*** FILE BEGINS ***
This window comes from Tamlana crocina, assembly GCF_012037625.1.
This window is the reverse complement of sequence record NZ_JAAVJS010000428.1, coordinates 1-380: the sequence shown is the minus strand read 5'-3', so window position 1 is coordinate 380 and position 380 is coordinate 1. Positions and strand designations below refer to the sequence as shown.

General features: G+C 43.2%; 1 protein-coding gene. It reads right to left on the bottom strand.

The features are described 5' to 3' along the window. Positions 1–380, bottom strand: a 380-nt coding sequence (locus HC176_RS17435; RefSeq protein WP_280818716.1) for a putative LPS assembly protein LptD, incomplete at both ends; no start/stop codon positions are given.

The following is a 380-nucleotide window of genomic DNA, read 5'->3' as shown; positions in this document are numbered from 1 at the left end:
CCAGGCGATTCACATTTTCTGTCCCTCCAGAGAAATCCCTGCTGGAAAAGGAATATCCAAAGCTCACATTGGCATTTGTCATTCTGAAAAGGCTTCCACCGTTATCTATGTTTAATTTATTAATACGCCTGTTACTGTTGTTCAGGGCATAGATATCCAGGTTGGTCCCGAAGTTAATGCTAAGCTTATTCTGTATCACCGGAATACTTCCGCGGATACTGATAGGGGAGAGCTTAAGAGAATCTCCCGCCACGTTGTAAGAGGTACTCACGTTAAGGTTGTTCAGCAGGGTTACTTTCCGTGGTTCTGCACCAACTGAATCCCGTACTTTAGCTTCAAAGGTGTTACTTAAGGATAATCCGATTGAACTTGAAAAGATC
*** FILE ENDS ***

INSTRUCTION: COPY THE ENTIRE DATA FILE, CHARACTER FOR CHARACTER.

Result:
This window comes from Tamlana crocina, assembly GCF_012037625.1.
This window is the reverse complement of sequence record NZ_JAAVJS010000428.1, coordinates 1-380: the sequence shown is the minus strand read 5'-3', so window position 1 is coordinate 380 and position 380 is coordinate 1. Positions and strand designations below refer to the sequence as shown.

General features: G+C 43.2%; 1 protein-coding gene. It reads right to left on the bottom strand.

The features are described 5' to 3' along the window. Positions 1–380, bottom strand: a 380-nt coding sequence (locus HC176_RS17435; RefSeq protein WP_280818716.1) for a putative LPS assembly protein LptD, incomplete at both ends; no start/stop codon positions are given.

The following is a 380-nucleotide window of genomic DNA, read 5'->3' as shown; positions in this document are numbered from 1 at the left end:
CCAGGCGATTCACATTTTCTGTCCCTCCAGAGAAATCCCTGCTGGAAAAGGAATATCCAAAGCTCACATTGGCATTTGTCATTCTGAAAAGGCTTCCACCGTTATCTATGTTTAATTTATTAATACGCCTGTTACTGTTGTTCAGGGCATAGATATCCAGGTTGGTCCCGAAGTTAATGCTAAGCTTATTCTGTATCACCGGAATACTTCCGCGGATACTGATAGGGGAGAGCTTAAGAGAATCTCCCGCCACGTTGTAAGAGGTACTCACGTTAAGGTTGTTCAGCAGGGTTACTTTCCGTGGTTCTGCACCAACTGAATCCCGTACTTTAGCTTCAAAGGTGTTACTTAAGGATAATCCGATTGAACTTGAAAAGATC